by Anonymousreply 115August 4, 2021 1:01 AM

Harvard's in Cambridge, not Boston, though Beantown is quite close.

by Anonymousreply 116August 4, 2021 1:01 AM

Oral Roberts University. I believe that is the fine school that Madison Cauthorn flunked out of.

by Anonymousreply 117August 4, 2021 1:07 AM

R78 I stand corrected re: Albany

US News 88. Stony Brook, Buffalo, Binghamton (tie) 160. Albany

QS 373. Stony Brook

by Anonymousreply 118August 4, 2021 1:17 AM

Has anyone mentioned that UVA isn't a charm school?

by Anonymousreply 119August 4, 2021 1:18 AM

[quote]Southern Ivy.


by Anonymousreply 120August 4, 2021 1:21 AM

"Harvard is the Johns Hopkins of the north."

by Anonymousreply 121August 4, 2021 1:22 AM

[quote] NYU is hard to get into these days. Even A students can't get in. Same with Notre Dame.

That's just not true. Tisch, NYU's arts program, is hard to get into, but the rest of the school is on par with BU and GW.

While there's a lot to quibble with in the US News rankings and strong arguments that various schools should be several places higher or lower in the rankings, their list of the top 30 or so schools is pretty accurate for 2021. (Muriel will not allow me to link it) Remember too that USN has two rankings, one for "Universities" and one for "Liberal Arts Colleges"

Also, remember that it is now much harder to get into all colleges than it was when any of us applied, whether it was 50 years ago or 15. More kids applying to top schools, especially our of region and more SAT tutors and multiple AP classes and all that.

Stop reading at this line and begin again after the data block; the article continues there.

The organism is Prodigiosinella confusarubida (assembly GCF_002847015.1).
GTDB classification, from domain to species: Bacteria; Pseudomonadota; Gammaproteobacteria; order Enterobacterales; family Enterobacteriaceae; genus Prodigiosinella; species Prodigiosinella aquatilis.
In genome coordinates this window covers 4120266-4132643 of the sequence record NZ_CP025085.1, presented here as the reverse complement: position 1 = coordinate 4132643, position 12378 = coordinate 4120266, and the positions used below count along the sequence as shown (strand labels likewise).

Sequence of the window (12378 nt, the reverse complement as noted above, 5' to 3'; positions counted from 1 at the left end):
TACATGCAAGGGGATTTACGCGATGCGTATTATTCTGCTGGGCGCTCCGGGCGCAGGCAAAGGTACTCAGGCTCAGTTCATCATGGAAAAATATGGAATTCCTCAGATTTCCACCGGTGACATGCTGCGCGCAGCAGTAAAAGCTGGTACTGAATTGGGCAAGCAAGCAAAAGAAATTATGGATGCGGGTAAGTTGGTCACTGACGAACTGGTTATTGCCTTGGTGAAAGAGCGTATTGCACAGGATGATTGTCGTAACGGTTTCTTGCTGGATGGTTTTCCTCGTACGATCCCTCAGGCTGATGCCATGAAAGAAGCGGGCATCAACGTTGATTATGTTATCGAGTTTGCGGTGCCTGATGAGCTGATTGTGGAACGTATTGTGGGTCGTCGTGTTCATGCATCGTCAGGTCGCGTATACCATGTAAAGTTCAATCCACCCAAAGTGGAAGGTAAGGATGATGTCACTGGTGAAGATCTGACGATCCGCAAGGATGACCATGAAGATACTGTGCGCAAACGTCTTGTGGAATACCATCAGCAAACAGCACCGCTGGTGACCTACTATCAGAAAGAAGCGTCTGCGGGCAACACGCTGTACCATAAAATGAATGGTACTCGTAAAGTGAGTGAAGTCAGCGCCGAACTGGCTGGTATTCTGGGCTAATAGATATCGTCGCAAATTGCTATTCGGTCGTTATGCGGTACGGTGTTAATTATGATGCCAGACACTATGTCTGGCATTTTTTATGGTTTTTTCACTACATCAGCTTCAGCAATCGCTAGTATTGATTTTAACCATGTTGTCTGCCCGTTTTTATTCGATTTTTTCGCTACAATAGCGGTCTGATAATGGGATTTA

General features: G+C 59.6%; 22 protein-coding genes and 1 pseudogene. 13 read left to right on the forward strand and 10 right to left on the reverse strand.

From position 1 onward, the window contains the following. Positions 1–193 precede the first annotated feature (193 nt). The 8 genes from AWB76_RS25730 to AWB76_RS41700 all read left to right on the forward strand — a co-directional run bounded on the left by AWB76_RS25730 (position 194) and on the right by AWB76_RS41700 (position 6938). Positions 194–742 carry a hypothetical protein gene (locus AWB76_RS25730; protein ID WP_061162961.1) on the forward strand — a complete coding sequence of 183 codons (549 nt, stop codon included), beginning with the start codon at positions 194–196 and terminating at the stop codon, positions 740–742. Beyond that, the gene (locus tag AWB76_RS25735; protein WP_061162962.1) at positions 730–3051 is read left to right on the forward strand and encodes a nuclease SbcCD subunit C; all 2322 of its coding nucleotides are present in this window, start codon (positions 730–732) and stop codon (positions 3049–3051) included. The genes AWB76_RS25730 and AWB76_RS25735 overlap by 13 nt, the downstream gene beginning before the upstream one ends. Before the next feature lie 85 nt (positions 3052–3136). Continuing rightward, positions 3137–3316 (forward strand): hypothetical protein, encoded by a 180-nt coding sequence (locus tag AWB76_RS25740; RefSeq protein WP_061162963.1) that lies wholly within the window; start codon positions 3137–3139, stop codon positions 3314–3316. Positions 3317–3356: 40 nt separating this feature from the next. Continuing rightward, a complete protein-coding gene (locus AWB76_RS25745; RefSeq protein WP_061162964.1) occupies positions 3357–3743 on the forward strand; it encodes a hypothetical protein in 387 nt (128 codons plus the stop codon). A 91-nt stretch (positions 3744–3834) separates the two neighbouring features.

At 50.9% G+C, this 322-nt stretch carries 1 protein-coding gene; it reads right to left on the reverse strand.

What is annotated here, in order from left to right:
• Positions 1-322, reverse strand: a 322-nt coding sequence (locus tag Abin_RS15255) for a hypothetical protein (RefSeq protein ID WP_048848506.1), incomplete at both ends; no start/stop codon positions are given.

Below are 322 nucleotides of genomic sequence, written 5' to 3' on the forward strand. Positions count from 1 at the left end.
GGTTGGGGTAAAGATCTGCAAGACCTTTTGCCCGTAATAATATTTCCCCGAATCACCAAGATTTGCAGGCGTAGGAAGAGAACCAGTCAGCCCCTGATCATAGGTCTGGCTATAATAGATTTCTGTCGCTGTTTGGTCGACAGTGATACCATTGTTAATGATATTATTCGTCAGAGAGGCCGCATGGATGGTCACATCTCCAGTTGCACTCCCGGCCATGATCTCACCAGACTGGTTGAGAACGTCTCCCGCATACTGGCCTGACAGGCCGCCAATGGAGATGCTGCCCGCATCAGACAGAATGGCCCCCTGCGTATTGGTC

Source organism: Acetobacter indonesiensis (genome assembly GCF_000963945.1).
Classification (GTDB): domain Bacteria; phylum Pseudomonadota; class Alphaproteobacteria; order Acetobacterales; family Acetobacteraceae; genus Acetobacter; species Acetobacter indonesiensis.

Plus you have things like Early Decision, where you promise that you will go if they let you in early--some schools can fill up 25% or more of the class that way. (That brings up all sorts of class issues too, because if you need to know your financial aid package before you say yes, you can't apply ED.)

Finally, remember that schools will require better grades from kids from middle class public schools and unknown private schools (Topeka Christian Academy) than they will from known private schools and top suburban public schools. They have taken many kids from the latter group, know the coursework is more challenging and they know those kids can pay full price and won't need financial aid or loans and their parents can be hit up for donations.

by Anonymousreply 122August 4, 2021 1:23 AM

R122 Unless you're a professional admissions person at a university, you're really not competent to post on this thread, so what's the point of it really?

by Anonymousreply 123August 4, 2021 1:26 AM

The best school for you is the one which offers the on-campus opportunities and the atmosphere you are looking for. The most successful people take advantage of these opportunities and run with them, exceeding all expectations.

My company had a choice between an applicant with a degree from the U. of Toledo and an applicant with a degree from Harvard. We took the kid from Toledo. He had the experience we needed, cooperated fully with us, and was humble about his work. The move has been very successful. He is now a company vice-president.

by Anonymousreply 124August 4, 2021 1:27 AM

Why isn’t Northern Arizona University on the ‘as good as ivy’s’ list???!! Fuckers 😂

by Anonymousreply 125August 4, 2021 1:30 AM

R103 -- seriously? You keeping going on and on, posting about percentages on a thread -- that you keep getting wrong -- but you won't take the time (maybe, say, thirty seconds) to go look at the actual post? And on top of that you feel like insulting other posters, which also takes time. You have strange priorities.

by Anonymousreply 126August 4, 2021 1:33 AM